Movie Review: The Nice Guys

Jean-Paul’s Rating: 4/5 stars

Bottom Line:  WTF did I just watch?  In a good way.

“The Nice Guys” is one of the strangest movies I have watched in a long time.  Delightfully so.  Its opening is classic film noir with Jackson Healy (Russell Crowe) providing the voice over setting up the story behind the newly dead porn star and her out of control car.  Jackson Healy is the guy you call when you want other guys to stop doing things you disapprove of.  This is normally done with a set of brass knuckles to the face.  It’s effective.  Healy is contracted by a young woman, Amelia Kuttner (Margaret Qualley) who wants him to stop a man from looking for her.  That man is Holland March (Ryan Gosling), a private detective hired by the dead porn star’s aunt who swears she saw the porn star alive days after her death.  That Holland March would take the money of an old, half blind woman who obviously saw no such thing tells you all you need to know about Mr. March.

The movie starts at a zaniness level of about 3 and slowly pumps its way to 11 by the end.  At the beginning, I was all “Oh, this is going to be a film noir set in the 70s with some comedic elements starring Russell Crowe and Ryan Gosling?  Win!” and it kind of is that, but a whole lot more as well.  The movie has some great dialogue and blends standard humor with some terrific slapstick that you wouldn’t think Ryan Gosling capable of pulling off.  But it is Ryan Gosling so you should really know better.

Holland and Jackson are joined in much of their adventure by Holland’s teenage daughter Holly (Angourie Rice, which is an awesome name), who plays both the adult in the Holland/Holly relationship and the conscience of the team.  The movie treats Holly as a fully functional human being which is great to see in a movie.  She gets kidnapped.  She saves herself.  She gets put in a life threatening situation, she grabs the hidden gun and attempts to fend off the killer.  Hurray for teenage girls not just being used as a plot point!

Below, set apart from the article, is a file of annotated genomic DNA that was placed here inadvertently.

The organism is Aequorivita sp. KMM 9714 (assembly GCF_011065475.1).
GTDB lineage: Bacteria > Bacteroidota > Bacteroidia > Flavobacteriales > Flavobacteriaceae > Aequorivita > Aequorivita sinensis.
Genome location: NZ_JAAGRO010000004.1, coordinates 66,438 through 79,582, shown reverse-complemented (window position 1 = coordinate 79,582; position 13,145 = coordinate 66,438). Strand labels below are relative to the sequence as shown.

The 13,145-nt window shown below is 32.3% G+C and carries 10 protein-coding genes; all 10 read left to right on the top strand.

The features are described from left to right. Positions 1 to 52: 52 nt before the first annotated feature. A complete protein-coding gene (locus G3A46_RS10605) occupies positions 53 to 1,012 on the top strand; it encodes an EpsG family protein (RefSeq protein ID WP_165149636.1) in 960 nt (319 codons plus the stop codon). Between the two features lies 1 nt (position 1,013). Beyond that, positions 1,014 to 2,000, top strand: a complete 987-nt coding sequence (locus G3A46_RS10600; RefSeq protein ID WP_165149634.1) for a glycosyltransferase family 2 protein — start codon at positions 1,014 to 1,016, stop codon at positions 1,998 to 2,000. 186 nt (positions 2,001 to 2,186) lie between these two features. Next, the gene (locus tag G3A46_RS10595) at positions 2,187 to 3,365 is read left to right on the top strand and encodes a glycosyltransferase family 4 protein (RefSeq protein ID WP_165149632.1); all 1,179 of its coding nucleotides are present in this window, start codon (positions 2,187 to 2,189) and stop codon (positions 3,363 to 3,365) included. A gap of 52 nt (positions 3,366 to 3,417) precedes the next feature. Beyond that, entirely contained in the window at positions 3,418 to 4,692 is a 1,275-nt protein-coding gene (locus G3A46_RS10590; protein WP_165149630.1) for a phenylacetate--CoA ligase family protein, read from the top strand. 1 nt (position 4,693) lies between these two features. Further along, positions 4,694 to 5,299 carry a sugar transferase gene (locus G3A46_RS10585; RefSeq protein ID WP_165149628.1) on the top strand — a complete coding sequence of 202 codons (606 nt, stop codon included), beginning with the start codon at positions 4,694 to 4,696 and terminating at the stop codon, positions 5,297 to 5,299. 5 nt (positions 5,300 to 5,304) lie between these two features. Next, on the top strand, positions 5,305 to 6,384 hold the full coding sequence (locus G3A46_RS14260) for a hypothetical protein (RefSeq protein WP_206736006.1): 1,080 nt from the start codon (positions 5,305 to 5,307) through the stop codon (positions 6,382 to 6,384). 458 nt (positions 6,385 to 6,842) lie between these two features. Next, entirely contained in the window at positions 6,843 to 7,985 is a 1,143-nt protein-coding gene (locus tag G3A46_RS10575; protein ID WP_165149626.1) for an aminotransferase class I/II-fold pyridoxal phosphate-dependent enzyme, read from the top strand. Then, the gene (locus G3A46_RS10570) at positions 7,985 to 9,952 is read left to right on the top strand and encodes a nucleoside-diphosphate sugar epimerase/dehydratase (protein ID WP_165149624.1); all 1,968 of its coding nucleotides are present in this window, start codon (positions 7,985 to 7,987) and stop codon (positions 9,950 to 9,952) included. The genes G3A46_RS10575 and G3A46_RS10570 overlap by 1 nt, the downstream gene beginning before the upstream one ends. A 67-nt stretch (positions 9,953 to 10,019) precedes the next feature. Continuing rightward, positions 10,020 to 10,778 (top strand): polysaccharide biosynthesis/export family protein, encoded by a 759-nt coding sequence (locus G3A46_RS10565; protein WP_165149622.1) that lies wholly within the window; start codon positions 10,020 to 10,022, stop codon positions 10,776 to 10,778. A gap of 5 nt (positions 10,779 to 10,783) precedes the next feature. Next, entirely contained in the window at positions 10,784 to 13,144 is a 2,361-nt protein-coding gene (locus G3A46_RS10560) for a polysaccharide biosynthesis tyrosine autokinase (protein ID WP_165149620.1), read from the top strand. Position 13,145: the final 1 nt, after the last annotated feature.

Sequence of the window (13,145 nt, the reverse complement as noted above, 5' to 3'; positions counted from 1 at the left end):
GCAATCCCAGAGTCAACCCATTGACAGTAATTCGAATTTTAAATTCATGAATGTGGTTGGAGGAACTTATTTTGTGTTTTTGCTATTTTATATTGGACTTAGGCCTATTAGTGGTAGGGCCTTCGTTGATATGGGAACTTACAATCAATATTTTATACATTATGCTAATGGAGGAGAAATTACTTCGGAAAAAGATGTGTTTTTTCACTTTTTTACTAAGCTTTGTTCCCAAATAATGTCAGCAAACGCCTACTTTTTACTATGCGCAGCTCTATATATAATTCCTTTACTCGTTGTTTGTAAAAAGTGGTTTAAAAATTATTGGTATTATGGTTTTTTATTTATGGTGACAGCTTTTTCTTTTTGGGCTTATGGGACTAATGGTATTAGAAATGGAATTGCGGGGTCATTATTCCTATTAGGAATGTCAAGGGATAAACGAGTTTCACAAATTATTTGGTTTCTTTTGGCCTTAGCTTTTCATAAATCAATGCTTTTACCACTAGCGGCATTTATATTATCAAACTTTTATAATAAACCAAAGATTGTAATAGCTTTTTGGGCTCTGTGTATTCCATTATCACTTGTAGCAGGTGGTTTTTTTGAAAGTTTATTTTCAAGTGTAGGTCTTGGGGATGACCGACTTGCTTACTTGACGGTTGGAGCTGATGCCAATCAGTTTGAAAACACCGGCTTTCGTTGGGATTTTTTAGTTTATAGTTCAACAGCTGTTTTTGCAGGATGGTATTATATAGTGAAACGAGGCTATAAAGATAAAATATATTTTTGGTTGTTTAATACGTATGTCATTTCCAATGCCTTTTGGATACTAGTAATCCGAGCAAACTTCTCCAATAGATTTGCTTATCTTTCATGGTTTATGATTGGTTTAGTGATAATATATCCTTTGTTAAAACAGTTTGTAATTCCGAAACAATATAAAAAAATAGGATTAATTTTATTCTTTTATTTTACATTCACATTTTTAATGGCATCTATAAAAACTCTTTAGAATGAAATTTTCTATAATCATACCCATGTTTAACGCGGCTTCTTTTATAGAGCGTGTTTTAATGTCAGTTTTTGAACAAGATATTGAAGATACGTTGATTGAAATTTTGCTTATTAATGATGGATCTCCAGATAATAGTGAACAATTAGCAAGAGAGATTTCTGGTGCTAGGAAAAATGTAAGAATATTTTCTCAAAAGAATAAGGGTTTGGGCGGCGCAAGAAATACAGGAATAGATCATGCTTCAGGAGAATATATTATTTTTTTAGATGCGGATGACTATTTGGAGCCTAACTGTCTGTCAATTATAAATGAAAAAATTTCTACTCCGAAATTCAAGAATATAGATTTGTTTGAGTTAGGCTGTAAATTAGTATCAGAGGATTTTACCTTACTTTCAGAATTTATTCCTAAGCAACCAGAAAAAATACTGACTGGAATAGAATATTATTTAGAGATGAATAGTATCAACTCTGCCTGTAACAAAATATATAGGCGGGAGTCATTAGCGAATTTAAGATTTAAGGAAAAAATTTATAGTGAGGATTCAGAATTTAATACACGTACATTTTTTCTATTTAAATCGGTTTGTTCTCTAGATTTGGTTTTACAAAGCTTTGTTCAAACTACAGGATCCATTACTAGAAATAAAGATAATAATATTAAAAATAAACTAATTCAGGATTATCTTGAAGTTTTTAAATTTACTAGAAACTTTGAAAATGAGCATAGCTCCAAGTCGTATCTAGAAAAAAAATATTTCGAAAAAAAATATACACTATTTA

As the credits ran, I found myself figuratively scratching my head trying to figure out what the heck I just watched.  Was this just weird or brilliant?  Turns out it was weirdly brilliant.  The more I looked back on it and the more I discussed it, the more I liked it.  This is a completely different movie and very much worth seeing.  The ending kind of sets up the possibility of a “Nice Guys 2” and I hope it happens.  There is a lot of chemistry with this sleuthing trio and I wouldn’t mind seeing them back together for another round of zaniness.

Movie Review: Money Monster

Jean-Paul’s Rating: 3/5 stars

Bottom Line: A fluffy and enjoyable movie featuring two of the best actors in the business.  Manages to delightfully surprise the audience a few times.

Jim Cramer = Lee Gates.  Mad Money = Money Monster.  Lee Gates is an asshole and his show “Money Monster” is entertainment at best and a scam at worst.  You do the distributive math.  It’s weird watching a movie whose main character is so obviously drawn from real life.  I guess when you have such an over the top personality to draw from in real life, why try bending that mold at all.  That said, I can’t imagine this movie ever being made if not for the star power behind its making.  It’s obviously not meant to be a blockbuster and it’s really unclear that the movie has much of an audience beyond the star power drawing people to the movie.

Lee Gates (George Clooney) is the host of a TV show that predicts stock market winners in the most outrageously theatrical ways.  Needless to say, this isn’t a very good way for the people watching at home to make money.  When one man, Kyle (Jack O’Connell), invests all he has in one of Gates’ “sure thing” stocks and it bombs, he decides to take Lee hostage to get answers.

It’s a good premise for a movie and the whole hostage situation proceeds in a pleasingly organic way.  There are some funny and some surprising elements to the hostage situation that are also pretty realistic.  Then the movie goes for the easy path and attempts to make Gates the hero.  The denouement is kind of a mess.  It’s predicated on a bunch of happy coincidences and is not very satisfying.  I had the hope that the producer, Patty Finn (Julia Roberts), was actually in on the hostage situation the whole time and was manipulating things to get Gates to admit he was a fraud that hurt people.  But nooooo.  Instead it’s a fake software glitch and hackers and trips to South Africa and an insider who is conveniently able to manipulate the greedy, corrupt CEO into a position where he will have to confess to the world of his crimes.  It was still enjoyable, but I like my version better.